The development path followed by a country prior to graduation from the least developed country category has significant implications with regard to the challenges to be faced after graduation.
The current conceptualization of a smooth transition strategy primarily aims to create a short-term post-graduation “soft landing” and ease concerns with regard to preparation for engaging in economic relations as a non-least developed country. Therefore, the concept currently does not have a focus on preparing countries for graduation with momentum.
UNCTAD has maintained that the post-graduation success of a country significantly depends on the foundations built prior to graduation. Graduating countries need a new strategy, one that prepares them for the challenges ahead by linking the graduation process with the development of productive capacities and sustainable development.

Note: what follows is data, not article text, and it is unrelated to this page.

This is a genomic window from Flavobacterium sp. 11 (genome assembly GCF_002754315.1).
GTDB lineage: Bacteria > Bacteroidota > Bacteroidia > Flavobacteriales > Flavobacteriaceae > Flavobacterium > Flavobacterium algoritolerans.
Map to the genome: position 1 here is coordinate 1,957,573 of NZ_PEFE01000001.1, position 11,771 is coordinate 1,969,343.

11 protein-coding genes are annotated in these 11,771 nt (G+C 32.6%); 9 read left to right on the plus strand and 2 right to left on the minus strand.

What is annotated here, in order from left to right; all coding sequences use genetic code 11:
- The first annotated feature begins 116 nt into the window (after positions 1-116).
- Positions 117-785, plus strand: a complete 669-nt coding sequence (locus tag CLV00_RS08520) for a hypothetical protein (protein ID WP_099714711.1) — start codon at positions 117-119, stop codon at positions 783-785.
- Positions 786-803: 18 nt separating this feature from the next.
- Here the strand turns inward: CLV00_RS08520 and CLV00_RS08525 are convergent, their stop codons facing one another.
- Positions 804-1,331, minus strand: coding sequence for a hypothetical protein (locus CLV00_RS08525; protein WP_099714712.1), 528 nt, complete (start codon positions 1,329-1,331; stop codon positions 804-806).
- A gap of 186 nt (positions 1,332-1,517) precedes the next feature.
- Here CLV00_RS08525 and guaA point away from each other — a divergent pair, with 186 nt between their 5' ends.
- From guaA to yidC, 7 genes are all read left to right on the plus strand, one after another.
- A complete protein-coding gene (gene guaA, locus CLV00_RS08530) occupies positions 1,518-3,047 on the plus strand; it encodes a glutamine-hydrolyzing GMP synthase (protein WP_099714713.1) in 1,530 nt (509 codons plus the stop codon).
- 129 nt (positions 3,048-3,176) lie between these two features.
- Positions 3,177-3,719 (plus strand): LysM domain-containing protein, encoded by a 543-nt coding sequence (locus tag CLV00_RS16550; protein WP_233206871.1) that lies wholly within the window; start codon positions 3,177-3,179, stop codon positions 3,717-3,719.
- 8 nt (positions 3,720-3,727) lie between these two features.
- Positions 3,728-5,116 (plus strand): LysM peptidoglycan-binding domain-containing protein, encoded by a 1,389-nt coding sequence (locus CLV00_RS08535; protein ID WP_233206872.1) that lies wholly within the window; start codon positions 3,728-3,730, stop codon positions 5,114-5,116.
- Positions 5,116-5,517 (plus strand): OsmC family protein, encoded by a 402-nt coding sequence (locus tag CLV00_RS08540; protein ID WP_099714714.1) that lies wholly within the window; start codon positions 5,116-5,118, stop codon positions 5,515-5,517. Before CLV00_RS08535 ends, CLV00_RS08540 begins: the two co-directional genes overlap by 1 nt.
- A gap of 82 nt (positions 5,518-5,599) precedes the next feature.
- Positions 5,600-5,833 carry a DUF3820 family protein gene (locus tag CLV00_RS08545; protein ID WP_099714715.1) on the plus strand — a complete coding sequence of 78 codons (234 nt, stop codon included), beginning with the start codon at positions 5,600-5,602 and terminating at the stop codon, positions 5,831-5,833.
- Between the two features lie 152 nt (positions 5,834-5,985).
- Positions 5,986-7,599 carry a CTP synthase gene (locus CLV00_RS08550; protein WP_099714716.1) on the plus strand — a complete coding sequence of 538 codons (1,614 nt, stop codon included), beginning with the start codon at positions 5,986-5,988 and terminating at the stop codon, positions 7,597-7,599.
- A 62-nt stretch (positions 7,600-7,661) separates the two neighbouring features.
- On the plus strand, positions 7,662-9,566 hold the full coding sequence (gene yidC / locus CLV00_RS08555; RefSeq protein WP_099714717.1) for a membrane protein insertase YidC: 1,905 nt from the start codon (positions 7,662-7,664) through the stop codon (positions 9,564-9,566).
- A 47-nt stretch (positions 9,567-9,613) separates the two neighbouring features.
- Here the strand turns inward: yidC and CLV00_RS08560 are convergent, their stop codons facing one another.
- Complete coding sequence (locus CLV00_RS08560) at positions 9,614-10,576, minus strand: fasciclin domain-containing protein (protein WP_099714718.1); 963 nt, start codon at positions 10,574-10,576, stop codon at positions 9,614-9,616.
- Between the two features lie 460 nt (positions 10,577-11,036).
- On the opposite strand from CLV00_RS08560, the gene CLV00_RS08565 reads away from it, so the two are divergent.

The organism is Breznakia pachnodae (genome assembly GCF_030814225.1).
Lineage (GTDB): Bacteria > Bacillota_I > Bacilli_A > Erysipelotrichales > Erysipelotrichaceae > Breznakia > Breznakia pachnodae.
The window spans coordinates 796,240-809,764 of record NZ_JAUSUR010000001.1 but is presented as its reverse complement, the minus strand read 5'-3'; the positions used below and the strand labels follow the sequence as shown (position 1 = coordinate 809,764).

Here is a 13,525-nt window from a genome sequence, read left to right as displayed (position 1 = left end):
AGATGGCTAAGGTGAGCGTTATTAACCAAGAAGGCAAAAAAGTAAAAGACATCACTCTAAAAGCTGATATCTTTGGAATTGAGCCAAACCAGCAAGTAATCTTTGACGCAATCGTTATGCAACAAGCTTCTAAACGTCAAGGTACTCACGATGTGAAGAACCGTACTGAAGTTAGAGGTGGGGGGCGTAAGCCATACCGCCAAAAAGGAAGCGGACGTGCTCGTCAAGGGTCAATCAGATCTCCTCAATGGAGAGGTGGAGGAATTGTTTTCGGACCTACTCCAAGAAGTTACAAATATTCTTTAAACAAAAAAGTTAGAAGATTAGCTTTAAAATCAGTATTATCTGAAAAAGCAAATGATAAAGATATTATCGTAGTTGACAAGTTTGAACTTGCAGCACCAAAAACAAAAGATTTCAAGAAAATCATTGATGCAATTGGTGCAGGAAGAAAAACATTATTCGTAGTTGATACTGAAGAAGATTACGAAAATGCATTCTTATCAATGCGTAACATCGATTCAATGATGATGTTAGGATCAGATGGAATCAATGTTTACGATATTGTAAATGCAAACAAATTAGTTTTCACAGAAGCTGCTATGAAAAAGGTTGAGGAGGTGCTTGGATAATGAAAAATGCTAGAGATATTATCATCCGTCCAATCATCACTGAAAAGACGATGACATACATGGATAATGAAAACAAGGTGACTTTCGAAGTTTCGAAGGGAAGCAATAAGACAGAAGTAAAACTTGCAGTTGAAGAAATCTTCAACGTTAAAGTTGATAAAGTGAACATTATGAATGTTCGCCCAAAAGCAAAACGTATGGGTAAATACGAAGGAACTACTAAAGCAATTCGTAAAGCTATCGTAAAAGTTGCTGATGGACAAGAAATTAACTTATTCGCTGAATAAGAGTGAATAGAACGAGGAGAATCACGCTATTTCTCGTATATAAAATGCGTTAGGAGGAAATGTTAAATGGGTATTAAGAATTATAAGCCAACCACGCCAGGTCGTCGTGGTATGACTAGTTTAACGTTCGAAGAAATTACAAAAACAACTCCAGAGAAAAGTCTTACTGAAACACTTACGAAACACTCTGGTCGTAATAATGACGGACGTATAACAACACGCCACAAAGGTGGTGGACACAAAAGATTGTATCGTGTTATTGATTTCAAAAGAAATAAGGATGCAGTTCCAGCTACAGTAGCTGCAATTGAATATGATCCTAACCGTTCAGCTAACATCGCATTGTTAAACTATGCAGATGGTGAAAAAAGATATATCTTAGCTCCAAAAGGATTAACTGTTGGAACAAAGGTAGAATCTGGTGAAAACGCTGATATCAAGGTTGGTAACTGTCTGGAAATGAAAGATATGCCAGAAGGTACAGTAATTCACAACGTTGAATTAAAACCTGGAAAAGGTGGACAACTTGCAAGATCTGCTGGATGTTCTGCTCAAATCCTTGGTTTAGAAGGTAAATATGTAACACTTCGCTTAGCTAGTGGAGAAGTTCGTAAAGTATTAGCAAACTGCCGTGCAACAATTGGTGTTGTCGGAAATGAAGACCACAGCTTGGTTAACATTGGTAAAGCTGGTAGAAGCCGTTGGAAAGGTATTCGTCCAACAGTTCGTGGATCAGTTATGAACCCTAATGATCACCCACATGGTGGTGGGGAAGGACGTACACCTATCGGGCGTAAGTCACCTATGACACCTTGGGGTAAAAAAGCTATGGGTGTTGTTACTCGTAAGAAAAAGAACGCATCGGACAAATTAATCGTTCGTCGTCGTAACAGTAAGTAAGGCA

UNCTAD has proposed an alternative policy framework to help refocus the objectives and strategic direction of graduation strategies, as well as a new time frame for implementation.
- The least developed countries may alter graduation time frames due to concerns with regard to no longer having access to international support measures; such concerns are symptomatic of underdeveloped productive capacities.
- The current smooth transition strategy is primarily focused on the post-graduation development trajectories of countries, rather than on identifying and correcting development challenges prior to graduation.
- UNCTAD proposes a new strategy and time frame centred on building productive capacities and achieving structural transformation prior to graduation, so that countries can graduate with momentum.